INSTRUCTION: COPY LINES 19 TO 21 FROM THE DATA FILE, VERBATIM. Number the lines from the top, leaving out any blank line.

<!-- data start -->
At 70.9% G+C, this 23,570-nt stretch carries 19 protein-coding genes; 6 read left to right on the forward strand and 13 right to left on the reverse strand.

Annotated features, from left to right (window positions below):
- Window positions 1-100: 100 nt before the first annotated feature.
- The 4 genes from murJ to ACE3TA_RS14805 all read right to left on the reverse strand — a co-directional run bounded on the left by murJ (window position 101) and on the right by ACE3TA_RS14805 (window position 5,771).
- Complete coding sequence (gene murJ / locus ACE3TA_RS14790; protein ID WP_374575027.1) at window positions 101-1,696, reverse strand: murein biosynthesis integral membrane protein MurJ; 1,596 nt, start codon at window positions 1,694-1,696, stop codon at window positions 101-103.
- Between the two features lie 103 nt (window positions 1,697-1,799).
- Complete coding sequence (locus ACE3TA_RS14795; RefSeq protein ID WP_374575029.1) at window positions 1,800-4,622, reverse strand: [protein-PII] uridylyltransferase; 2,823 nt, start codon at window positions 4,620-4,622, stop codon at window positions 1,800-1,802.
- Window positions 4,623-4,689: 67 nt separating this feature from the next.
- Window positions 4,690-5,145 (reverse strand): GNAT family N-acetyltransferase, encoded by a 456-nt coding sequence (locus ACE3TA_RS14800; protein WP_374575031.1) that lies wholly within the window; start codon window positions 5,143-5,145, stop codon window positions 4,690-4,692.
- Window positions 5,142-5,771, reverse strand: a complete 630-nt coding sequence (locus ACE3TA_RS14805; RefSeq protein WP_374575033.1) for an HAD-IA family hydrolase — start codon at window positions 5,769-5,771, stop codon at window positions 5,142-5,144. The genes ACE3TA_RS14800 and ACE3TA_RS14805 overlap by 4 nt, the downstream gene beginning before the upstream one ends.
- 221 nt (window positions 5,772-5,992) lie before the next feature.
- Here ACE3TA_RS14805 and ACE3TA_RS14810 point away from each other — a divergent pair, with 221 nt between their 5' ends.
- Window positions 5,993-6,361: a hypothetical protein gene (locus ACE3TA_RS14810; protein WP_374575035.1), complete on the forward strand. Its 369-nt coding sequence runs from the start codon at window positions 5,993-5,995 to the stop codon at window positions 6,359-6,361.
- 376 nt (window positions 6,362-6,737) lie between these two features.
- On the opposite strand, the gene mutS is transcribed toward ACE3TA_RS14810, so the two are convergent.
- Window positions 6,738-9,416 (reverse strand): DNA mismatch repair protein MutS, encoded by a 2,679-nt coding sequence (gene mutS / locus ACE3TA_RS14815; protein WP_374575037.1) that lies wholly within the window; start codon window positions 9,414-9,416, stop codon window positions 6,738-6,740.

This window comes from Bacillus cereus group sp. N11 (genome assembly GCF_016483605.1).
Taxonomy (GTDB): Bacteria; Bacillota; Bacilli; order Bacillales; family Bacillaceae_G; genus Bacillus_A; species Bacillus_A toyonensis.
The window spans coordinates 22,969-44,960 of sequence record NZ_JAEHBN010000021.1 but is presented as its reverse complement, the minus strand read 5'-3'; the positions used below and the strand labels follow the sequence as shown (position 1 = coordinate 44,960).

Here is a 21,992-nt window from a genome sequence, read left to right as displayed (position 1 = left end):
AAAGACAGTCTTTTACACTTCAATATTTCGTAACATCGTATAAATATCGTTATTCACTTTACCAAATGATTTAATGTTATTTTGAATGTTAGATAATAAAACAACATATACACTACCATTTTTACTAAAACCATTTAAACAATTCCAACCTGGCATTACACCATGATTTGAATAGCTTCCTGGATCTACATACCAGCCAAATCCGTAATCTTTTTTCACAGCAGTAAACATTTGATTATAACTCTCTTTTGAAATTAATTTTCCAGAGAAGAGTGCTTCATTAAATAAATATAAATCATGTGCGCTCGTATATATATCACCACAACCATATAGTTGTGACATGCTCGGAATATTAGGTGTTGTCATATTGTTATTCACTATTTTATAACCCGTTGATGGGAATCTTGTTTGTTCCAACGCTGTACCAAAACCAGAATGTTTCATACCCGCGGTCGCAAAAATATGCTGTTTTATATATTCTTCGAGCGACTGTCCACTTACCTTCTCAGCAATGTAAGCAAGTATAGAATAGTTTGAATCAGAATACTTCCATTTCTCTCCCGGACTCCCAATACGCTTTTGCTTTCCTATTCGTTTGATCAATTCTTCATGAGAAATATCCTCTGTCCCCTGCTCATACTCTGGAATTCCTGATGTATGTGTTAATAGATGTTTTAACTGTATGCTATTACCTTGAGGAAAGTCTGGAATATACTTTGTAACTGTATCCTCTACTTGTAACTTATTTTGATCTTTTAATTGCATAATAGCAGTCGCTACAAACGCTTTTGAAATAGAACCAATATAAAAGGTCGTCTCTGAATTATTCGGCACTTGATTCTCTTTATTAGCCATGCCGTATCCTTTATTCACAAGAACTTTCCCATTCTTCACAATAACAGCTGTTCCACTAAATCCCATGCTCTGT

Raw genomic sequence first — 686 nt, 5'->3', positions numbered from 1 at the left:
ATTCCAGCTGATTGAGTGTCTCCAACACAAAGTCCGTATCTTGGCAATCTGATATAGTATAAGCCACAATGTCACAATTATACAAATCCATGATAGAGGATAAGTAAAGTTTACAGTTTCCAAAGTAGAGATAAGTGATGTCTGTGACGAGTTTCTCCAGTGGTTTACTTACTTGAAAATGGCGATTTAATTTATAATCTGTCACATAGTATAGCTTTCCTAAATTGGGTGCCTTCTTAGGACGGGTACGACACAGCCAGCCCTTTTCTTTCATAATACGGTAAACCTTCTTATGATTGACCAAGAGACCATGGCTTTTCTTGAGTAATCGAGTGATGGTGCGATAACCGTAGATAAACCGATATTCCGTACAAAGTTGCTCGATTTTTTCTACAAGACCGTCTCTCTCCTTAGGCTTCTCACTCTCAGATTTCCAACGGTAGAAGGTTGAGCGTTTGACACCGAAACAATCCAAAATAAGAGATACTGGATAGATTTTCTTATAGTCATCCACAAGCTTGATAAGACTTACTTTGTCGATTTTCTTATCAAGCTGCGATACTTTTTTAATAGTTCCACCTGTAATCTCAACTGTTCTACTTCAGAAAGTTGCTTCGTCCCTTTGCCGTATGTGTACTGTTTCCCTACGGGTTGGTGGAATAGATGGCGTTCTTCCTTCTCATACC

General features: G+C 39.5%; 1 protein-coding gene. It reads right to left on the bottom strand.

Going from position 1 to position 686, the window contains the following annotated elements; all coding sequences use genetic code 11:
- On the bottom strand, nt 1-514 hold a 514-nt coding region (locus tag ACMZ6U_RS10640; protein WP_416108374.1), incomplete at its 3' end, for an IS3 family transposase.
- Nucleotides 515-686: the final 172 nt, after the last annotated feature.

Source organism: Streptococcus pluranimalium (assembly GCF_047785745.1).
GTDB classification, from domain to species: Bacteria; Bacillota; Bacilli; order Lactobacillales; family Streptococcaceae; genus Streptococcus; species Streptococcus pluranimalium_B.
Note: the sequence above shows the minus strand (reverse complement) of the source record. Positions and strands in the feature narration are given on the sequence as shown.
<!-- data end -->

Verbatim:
The window spans coordinates 22,969-44,960 of sequence record NZ_JAEHBN010000021.1 but is presented as its reverse complement, the minus strand read 5'-3'; the positions used below and the strand labels follow the sequence as shown (position 1 = coordinate 44,960).

Here is a 21,992-nt window from a genome sequence, read left to right as displayed (position 1 = left end):
AAAGACAGTCTTTTACACTTCAATATTTCGTAACATCGTATAAATATCGTTATTCACTTTACCAAATGATTTAATGTTATTTTGAATGTTAGATAATAAAACAACATATACACTACCATTTTTACTAAAACCATTTAAACAATTCCAACCTGGCATTACACCATGATTTGAATAGCTTCCTGGATCTACATACCAGCCAAATCCGTAATCTTTTTTCACAGCAGTAAACATTTGATTATAACTCTCTTTTGAAATTAATTTTCCAGAGAAGAGTGCTTCATTAAATAAATATAAATCATGTGCGCTCGTATATATATCACCACAACCATATAGTTGTGACATGCTCGGAATATTAGGTGTTGTCATATTGTTATTCACTATTTTATAACCCGTTGATGGGAATCTTGTTTGTTCCAACGCTGTACCAAAACCAGAATGTTTCATACCCGCGGTCGCAAAAATATGCTGTTTTATATATTCTTCGAGCGACTGTCCACTTACCTTCTCAGCAATGTAAGCAAGTATAGAATAGTTTGAATCAGAATACTTCCATTTCTCTCCCGGACTCCCAATACGCTTTTGCTTTCCTATTCGTTTGATCAATTCTTCATGAGAAATATCCTCTGTCCCCTGCTCATACTCTGGAATTCCTGATGTATGTGTTAATAGATGTTTTAACTGTATGCTATTACCTTGAGGAAAGTCTGGAATATACTTTGTAACTGTATCCTCTACTTGTAACTTATTTTGATCTTTTAATTGCATAATAGCAGTCGCTACAAACGCTTTTGAAATAGAACCAATATAAAAGGTCGTCTCTGAATTATTCGGCACTTGATTCTCTTTATTAGCCATGCCGTATCCTTTATTCACAAGAACTTTCCCATTCTTCACAATAACAGCTGTTCCACTAAATCCCATGCTCTGT